NEW YORK ( TheStreet) -- Bank of America ( BAC) was winner among the largest U.S. banks on Thursday, with shares rising over 3% to close at $11.78. Thursday's session was strong for banks in general, with the KBW Bank Index ( I:BKX) rising over 1% to close at 53.60, after Bloomberg reported that Warren Buffett was fully confident that the biggest U.S. banks had sufficiently boosted their financial strength. "The banks will not get this country in trouble, I guarantee it," he said. Back in August 2011 when Buffett's Berkshire Hathaway ( BRK.B) purchased $5 billion in newly issued Bank of America preferred shares, with a fat coupon of 6%, Berkshire also was granted warrants to purchase up to 700 million Bank of America shares at a price of $7.14, for a ten-year period. Bank of America's shares reversed course after declining by 6% over the previous three sessions. Bank of America will have to pay a 5% premium when redeeming any of the preferred shares held by Berkshire Hathaway. Of course, the real gravy for Berkshire - on top of the healthy dividend yield on the preferred shares during a period of historically low interest rates - is that the value of the warrants has increased by $3.2 billion since they were granted on Aug 25, 2011. The warrants gained $245 million in value on Thursday alone. Buffet said that Berkshire was in "no hurry" to exercise the options: "Nine years from now I would think that Bank of America as well as Wells Fargo ( WFC) and probably the other major banks will be worth considerably more money than they are now." Wells Fargo will kick off bank earnings season on Friday, before the market opens. The Berkshire Hathaway CEO was also quoted as saying that "our banking system is in the best shape in recent memory." Bank of America's estimated Basel III Tier 1 capital ratio was 8.97% as of Sept. 30, which was the highest among the "big four" U.S. banks, although the Federal Reserve won't fully phase-in the enhanced capital ratio requirements until 2019. Wells Fargo's estimated Basel III Tier 1 common equity ratio at the end of the third quarter was 8.02%, while Citigroup ( C) estimated that its Basel III Tier 1 common equity ratio was 8.6% and JPMorgan Chase ( JPM) estimated that its ratio was 8.4%.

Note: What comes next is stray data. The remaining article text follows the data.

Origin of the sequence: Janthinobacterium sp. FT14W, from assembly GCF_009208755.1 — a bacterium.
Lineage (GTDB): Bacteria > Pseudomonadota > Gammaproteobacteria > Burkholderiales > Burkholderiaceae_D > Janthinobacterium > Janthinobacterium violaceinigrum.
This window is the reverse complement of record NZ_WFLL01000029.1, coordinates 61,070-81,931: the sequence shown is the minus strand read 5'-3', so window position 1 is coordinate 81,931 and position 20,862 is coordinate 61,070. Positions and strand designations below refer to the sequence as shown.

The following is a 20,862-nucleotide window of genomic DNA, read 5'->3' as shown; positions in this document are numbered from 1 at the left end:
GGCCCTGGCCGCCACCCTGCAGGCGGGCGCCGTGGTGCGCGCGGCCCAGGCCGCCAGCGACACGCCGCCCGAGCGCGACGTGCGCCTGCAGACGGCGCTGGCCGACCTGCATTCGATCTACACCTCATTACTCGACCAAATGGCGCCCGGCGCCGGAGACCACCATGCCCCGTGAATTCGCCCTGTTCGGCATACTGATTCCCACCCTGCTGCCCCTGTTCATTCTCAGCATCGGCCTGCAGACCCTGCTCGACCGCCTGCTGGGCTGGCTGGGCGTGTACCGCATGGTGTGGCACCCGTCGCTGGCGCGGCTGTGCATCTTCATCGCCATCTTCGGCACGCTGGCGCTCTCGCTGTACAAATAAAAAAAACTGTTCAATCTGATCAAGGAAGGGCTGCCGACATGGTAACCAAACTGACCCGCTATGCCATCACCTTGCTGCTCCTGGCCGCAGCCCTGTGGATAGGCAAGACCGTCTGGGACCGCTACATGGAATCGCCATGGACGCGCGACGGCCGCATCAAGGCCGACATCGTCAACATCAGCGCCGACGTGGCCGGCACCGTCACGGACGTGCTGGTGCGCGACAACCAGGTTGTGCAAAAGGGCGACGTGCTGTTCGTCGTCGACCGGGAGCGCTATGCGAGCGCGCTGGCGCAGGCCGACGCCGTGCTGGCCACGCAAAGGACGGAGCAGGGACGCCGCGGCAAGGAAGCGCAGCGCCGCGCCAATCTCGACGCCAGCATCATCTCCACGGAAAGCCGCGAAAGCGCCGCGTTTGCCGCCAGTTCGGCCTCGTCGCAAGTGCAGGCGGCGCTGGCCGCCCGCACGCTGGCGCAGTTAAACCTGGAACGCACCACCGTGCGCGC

It has been quite a busy week for Bank of America, with the company on Monday announcing that it expected its fourth-quarter earnings to be "modestly positive," as a result of its mortgage putback settlement with Fannie Mae ( FNMA) and because of its participation in an $8.5 billion mortgage foreclosure settlement with federal regulators. Then on Wednesday, Credit Suisse analyst Moshe Orenbuch downgraded Bank of America to a neutral rating from an "Outperform" rating, even though he raised his price target for the shares by a dollar to $12.00. The analyst said that the stock's "current valuation appears to be ahead of the company's near to intermediate-term performance and appears to be discounting significantly faster improvements in efficiency than we would be expecting." Orenbuch added that "At its current valuation, the shares appear to be discounting at least a 16% improvement in costs over the next year vs. our estimate of 10%," and that "despite the announced mortgage servicing sales, it will take until 2014 for the annual run-rate of expense saves. Separately, we think it will be hard for Bank of America to grow revenues faster than the 'average' bank." Interested in more on Bank of America? See TheStreet Ratings' report card for this stock.
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Email. Follow @PhilipvanDoorn